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Nuclear Monitor Issue: 

(May 7, 2004) Some 50 anti-nuclear organizations and movements from over 20 European countries launched, on Chernobyl Memorial Day, a yearlong European campaign to collect 1 million signatures against nuclear power.

(609.5601) WISE Amsterdam - On the 18th anniversary of the world's worst nuclear disaster to date, campaigners from nine of the European petition campaign's initiating organizations joined Finnish anti-nuclear activists for the launch in Helsinki.

The aim of the petition is to demand the exit of nuclear power in all Europe and activate mass engagement on the issue. Once completed, the petition will be used to convince European countries to take the following measures:

  • stop and/or prevent the construction of new nuclear power plans and facilities in the European Union
  • launch a plan to abandon nuclear with the EU
  • invest massively in energy efficiency and the development of renewable energies
  • repeal the Euratom Treaty which massively supports nuclear power in Europe


    Finland still has a choice
    A delegation of experts, activists and politicians from nine of the European petition campaign's initiating organizations, including WISE Amsterdam, visited Finnish ministries on 26 April to express strong condemnation for the "decision-in-principle" to grant a permit for the construction of the experimental EPR prototype that would become Finland's fifth nuclear reactor. (See WISE/NIRS Nuclear Monitor 596-598 "European Nuclear Threats: Old and New")

    As the ministers were unavailable, the groups were received at the Prime Minister's office by under-secretary of state, Mr. Risto Volanen, at the Ministry of Trade and Industry by the chief of the energy department, Mr. Taisto Turunen, Mr. Markku Nurmi at the Ministry of Environment and at the Ministry of Foreign Trade and Industry, Ms. Satu Mäki, special assistant to the minister.

    Each meeting began with a request from the delegation for a minute of silence to remember those killed and injured by Chernobyl.

    The organizations had sent complaints to the Ministry of Trade and Industry urging it to reject the permit application and each ministry visited was presented with a set of supporting documents from the organizations. Ministry officials were of course invited to sign the petition against more nuclear power in Europe but all refused.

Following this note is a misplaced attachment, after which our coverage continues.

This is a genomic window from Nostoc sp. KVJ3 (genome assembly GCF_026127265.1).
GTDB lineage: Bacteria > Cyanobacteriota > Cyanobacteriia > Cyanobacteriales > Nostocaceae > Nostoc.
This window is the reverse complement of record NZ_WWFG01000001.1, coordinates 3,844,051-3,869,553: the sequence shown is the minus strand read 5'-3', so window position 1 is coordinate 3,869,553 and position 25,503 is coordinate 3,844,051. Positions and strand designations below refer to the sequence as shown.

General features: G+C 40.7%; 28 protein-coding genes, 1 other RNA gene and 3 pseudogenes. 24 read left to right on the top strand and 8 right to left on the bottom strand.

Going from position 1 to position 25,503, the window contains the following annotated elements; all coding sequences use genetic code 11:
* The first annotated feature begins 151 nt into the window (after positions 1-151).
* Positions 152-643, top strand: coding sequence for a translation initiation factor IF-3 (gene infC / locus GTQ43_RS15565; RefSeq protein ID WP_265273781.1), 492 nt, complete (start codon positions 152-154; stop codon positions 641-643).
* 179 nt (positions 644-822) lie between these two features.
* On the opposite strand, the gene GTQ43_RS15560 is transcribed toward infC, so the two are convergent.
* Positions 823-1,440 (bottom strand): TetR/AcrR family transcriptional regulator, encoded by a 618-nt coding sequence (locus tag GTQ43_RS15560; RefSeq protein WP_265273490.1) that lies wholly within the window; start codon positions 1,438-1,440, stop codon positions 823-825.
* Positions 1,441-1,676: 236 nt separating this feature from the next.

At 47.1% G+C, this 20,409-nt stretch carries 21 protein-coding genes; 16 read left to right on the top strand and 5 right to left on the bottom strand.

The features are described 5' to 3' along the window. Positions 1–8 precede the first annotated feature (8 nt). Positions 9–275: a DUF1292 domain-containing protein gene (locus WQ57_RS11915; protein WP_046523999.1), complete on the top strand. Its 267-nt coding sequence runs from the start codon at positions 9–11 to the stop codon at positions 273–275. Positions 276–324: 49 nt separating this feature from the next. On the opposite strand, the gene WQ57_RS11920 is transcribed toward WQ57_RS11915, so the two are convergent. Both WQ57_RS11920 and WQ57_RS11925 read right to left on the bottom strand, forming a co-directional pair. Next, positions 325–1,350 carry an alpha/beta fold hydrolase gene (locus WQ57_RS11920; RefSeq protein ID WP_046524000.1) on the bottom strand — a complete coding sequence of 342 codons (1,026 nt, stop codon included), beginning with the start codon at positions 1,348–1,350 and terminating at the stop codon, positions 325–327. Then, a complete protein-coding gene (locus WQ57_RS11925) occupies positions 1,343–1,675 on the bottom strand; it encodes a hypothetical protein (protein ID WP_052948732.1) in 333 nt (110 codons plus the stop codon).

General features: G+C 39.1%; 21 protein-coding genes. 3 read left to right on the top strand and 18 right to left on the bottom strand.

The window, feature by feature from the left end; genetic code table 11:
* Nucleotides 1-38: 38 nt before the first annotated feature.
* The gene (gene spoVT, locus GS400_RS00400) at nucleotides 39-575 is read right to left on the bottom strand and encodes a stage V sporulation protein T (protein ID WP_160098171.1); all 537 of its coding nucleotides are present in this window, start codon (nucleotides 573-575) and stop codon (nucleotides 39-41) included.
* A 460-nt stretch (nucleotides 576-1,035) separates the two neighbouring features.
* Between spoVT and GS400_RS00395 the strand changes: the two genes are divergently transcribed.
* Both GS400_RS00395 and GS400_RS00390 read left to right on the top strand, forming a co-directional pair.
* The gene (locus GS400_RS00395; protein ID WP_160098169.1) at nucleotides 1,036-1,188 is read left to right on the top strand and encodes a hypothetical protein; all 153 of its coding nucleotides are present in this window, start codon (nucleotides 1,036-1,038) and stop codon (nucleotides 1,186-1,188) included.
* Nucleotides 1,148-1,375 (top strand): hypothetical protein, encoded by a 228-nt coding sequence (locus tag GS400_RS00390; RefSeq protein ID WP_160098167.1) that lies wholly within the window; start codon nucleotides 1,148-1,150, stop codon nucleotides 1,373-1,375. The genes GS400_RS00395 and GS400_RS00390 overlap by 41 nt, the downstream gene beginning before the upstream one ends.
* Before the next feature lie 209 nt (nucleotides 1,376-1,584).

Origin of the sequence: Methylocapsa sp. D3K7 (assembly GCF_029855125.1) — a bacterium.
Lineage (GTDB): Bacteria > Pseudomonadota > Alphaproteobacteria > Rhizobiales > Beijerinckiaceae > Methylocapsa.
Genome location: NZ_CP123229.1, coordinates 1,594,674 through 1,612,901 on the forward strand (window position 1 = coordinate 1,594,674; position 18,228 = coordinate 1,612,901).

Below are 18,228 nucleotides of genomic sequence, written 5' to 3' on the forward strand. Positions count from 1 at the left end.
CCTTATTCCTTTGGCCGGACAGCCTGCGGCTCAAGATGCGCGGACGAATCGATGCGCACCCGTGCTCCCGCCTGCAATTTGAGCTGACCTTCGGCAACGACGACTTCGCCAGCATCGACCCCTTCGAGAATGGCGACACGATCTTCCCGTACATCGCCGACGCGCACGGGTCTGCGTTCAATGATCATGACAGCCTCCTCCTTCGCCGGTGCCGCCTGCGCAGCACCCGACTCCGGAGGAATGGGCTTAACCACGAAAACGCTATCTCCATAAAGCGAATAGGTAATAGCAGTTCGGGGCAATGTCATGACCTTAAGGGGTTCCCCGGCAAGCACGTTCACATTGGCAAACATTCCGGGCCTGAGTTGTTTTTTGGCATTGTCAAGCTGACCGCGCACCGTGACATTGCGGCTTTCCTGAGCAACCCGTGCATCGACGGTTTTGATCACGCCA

The delegation were fiercely critical of the government's apparent view that the regressive 2002 parliamentary ruling had to be rubber stamped no matter what and made the point that the permit application could still be rejected on safety grounds, making several arguments in support. Xanthe Hall from the German section of the International Physicians for the Prevention of Nuclear War (IPPNW) drew attention to a report published in December on the EPR's safety deficiencies but was told that the information it contained was unfamiliar despite the fact that it had been sent to the Ministry for Trade & Industry upon publication. The preliminary assessment was also included in the documents presented to the ministries. (1)

    The group strongly urged officials to actively support more investment in renewable energy resources, take steps to reduce energy consumption and promote energy efficiency to meet Finland's energy demands.

    Although some 11 of the 18 current ministers had voted in 2002, before they came into government, to reject the calls for a fifth reactor, ministry officials visited gave the impression of resignation to the construction of an EPR prototype in Finland. The group was dismayed to hear officials speaking of a democratically taken decision that had to be "respected and implemented". Again, the point was made that the vote in parliament had been on whether to prevent the nuclear industry building a new nuclear power plant or not and did not mean that the permit application had to be approved - the government still has a choice and should exercise its power to reject the scheme.

    The usual invalid arguments for the EPR scheme, from suggesting that nuclear power would help Finland reach its Kyoto targets to claiming that Finland had no viable alternatives, were made by officials. Mr. Volanen was admonished for the first [Kyoto] claim, which was later retracted in a backhand manner, and the latter could be perceived as especially ridiculous given that Finland's rich resources (biomass, wind and water) are well documented and proven - even the country's environment ministry had published a report in 2003. (2)

    When questioned on the escalating costs of the EPR scheme, Mr. Volanen explained that this was not of concern to the government as the financial resources at risk belonged to private companies. He went on to say that it was the companies that would become bankrupt should costs continue to rise not the public purse. Unfortunately, the same cannot be said for the Finnish people who will undoubtedly be forced to fund this scheme through increased energy bills.